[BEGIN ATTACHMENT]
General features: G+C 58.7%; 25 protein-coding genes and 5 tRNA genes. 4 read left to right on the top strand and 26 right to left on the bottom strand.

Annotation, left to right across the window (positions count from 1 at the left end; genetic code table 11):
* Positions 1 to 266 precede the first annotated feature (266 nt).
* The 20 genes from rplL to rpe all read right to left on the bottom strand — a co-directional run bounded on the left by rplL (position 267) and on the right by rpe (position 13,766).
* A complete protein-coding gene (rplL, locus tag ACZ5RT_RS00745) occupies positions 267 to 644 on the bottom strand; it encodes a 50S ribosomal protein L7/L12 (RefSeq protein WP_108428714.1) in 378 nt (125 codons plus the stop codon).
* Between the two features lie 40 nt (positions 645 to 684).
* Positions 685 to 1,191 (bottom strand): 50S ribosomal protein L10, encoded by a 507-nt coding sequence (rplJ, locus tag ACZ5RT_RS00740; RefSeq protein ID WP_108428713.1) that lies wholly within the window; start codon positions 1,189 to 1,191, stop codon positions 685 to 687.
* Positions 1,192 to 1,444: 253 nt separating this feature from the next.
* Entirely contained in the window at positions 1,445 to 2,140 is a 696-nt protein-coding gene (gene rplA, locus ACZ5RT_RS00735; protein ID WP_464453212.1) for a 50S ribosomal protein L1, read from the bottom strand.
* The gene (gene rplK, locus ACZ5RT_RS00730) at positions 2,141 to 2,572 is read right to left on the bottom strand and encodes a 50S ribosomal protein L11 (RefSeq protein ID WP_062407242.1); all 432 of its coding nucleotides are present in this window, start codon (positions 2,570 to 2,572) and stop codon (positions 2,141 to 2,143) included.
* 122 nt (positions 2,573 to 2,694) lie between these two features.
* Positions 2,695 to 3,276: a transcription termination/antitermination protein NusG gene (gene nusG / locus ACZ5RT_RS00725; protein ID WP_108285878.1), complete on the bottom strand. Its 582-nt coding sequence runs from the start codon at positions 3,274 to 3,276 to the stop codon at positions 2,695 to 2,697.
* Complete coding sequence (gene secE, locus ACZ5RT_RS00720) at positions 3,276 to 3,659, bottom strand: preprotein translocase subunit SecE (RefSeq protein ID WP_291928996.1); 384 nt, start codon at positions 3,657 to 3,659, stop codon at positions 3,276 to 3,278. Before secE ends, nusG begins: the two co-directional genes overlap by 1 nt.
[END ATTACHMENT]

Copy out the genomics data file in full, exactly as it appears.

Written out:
General features: G+C 58.7%; 25 protein-coding genes and 5 tRNA genes. 4 read left to right on the top strand and 26 right to left on the bottom strand.

Annotation, left to right across the window (positions count from 1 at the left end; genetic code table 11):
* Positions 1 to 266 precede the first annotated feature (266 nt).
* The 20 genes from rplL to rpe all read right to left on the bottom strand — a co-directional run bounded on the left by rplL (position 267) and on the right by rpe (position 13,766).
* A complete protein-coding gene (rplL, locus tag ACZ5RT_RS00745) occupies positions 267 to 644 on the bottom strand; it encodes a 50S ribosomal protein L7/L12 (RefSeq protein WP_108428714.1) in 378 nt (125 codons plus the stop codon).
* Between the two features lie 40 nt (positions 645 to 684).
* Positions 685 to 1,191 (bottom strand): 50S ribosomal protein L10, encoded by a 507-nt coding sequence (rplJ, locus tag ACZ5RT_RS00740; RefSeq protein ID WP_108428713.1) that lies wholly within the window; start codon positions 1,189 to 1,191, stop codon positions 685 to 687.
* Positions 1,192 to 1,444: 253 nt separating this feature from the next.
* Entirely contained in the window at positions 1,445 to 2,140 is a 696-nt protein-coding gene (gene rplA, locus ACZ5RT_RS00735; protein ID WP_464453212.1) for a 50S ribosomal protein L1, read from the bottom strand.
* The gene (gene rplK, locus ACZ5RT_RS00730) at positions 2,141 to 2,572 is read right to left on the bottom strand and encodes a 50S ribosomal protein L11 (RefSeq protein ID WP_062407242.1); all 432 of its coding nucleotides are present in this window, start codon (positions 2,570 to 2,572) and stop codon (positions 2,141 to 2,143) included.
* 122 nt (positions 2,573 to 2,694) lie between these two features.
* Positions 2,695 to 3,276: a transcription termination/antitermination protein NusG gene (gene nusG / locus ACZ5RT_RS00725; protein ID WP_108285878.1), complete on the bottom strand. Its 582-nt coding sequence runs from the start codon at positions 3,274 to 3,276 to the stop codon at positions 2,695 to 2,697.
* Complete coding sequence (gene secE, locus ACZ5RT_RS00720) at positions 3,276 to 3,659, bottom strand: preprotein translocase subunit SecE (RefSeq protein ID WP_291928996.1); 384 nt, start codon at positions 3,657 to 3,659, stop codon at positions 3,276 to 3,278. Before secE ends, nusG begins: the two co-directional genes overlap by 1 nt.